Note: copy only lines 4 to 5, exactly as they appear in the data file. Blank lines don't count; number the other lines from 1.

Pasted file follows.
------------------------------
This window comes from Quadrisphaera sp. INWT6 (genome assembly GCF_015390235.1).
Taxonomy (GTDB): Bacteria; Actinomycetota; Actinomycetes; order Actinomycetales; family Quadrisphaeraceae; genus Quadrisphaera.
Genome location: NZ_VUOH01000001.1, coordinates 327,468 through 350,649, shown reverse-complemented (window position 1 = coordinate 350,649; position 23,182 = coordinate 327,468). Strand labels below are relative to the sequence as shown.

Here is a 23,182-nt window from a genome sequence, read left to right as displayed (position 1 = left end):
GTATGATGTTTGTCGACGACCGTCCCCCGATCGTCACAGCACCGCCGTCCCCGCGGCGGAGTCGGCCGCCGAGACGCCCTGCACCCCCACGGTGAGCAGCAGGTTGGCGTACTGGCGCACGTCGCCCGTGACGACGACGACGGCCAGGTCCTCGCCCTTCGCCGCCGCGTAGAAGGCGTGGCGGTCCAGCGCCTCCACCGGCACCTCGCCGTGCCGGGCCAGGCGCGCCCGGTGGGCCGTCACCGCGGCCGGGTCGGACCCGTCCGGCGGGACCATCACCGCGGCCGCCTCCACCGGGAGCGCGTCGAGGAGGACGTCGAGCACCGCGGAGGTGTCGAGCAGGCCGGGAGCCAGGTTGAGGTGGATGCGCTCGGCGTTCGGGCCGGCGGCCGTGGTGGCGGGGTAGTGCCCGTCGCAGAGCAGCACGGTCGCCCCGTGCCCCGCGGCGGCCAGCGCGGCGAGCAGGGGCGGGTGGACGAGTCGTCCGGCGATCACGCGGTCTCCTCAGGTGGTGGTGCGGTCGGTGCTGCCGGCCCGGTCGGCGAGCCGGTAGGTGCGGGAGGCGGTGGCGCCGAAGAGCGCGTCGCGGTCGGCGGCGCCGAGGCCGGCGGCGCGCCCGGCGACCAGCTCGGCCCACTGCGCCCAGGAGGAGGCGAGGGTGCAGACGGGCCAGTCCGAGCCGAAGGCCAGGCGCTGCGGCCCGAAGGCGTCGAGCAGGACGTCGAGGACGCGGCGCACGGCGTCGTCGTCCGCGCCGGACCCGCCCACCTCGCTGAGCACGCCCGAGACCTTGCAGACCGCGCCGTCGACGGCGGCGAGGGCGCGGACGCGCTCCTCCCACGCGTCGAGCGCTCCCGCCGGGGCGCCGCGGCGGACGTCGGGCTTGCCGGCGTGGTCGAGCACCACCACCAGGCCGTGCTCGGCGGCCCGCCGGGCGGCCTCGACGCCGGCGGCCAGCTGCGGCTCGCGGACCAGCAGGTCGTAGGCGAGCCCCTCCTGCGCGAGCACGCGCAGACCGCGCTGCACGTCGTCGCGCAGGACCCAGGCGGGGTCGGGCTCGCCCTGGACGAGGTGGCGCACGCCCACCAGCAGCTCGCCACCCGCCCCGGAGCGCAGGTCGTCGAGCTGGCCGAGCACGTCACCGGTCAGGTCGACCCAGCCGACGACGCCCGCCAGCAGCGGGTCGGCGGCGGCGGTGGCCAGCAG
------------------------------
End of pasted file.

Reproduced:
Here is a 23,182-nt window from a genome sequence, read left to right as displayed (position 1 = left end):
GTATGATGTTTGTCGACGACCGTCCCCCGATCGTCACAGCACCGCCGTCCCCGCGGCGGAGTCGGCCGCCGAGACGCCCTGCACCCCCACGGTGAGCAGCAGGTTGGCGTACTGGCGCACGTCGCCCGTGACGACGACGACGGCCAGGTCCTCGCCCTTCGCCGCCGCGTAGAAGGCGTGGCGGTCCAGCGCCTCCACCGGCACCTCGCCGTGCCGGGCCAGGCGCGCCCGGTGGGCCGTCACCGCGGCCGGGTCGGACCCGTCCGGCGGGACCATCACCGCGGCCGCCTCCACCGGGAGCGCGTCGAGGAGGACGTCGAGCACCGCGGAGGTGTCGAGCAGGCCGGGAGCCAGGTTGAGGTGGATGCGCTCGGCGTTCGGGCCGGCGGCCGTGGTGGCGGGGTAGTGCCCGTCGCAGAGCAGCACGGTCGCCCCGTGCCCCGCGGCGGCCAGCGCGGCGAGCAGGGGCGGGTGGACGAGTCGTCCGGCGATCACGCGGTCTCCTCAGGTGGTGGTGCGGTCGGTGCTGCCGGCCCGGTCGGCGAGCCGGTAGGTGCGGGAGGCGGTGGCGCCGAAGAGCGCGTCGCGGTCGGCGGCGCCGAGGCCGGCGGCGCGCCCGGCGACCAGCTCGGCCCACTGCGCCCAGGAGGAGGCGAGGGTGCAGACGGGCCAGTCCGAGCCGAAGGCCAGGCGCTGCGGCCCGAAGGCGTCGAGCAGGACGTCGAGGACGCGGCGCACGGCGTCGTCGTCCGCGCCGGACCCGCCCACCTCGCTGAGCACGCCCGAGACCTTGCAGACCGCGCCGTCGACGGCGGCGAGGGCGCGGACGCGCTCCTCCCACGCGTCGAGCGCTCCCGCCGGGGCGCCGCGGCGGACGTCGGGCTTGCCGGCGTGGTCGAGCACCACCACCAGGCCGTGCTCGGCGGCCCGCCGGGCGGCCTCGACGCCGGCGGCCAGCTGCGGCTCGCGGACCAGCAGGTCGTAGGCGAGCCCCTCCTGCGCGAGCACGCGCAGACCGCGCTGCACGTCGTCGCGCAGGACCCAGGCGGGGTCGGGCTCGCCCTGGACGAGGTGGCGCACGCCCACCAGCAGCTCGCCACCCGCCCCGGAGCGCAGGTCGTCGAGCTGGCCGAGCACGTCACCGGTCAGGTCGACCCAGCCGACGACGCCCGCCAGCAGCGGGTCGGCGGCGGCGGTGGCCAGCAG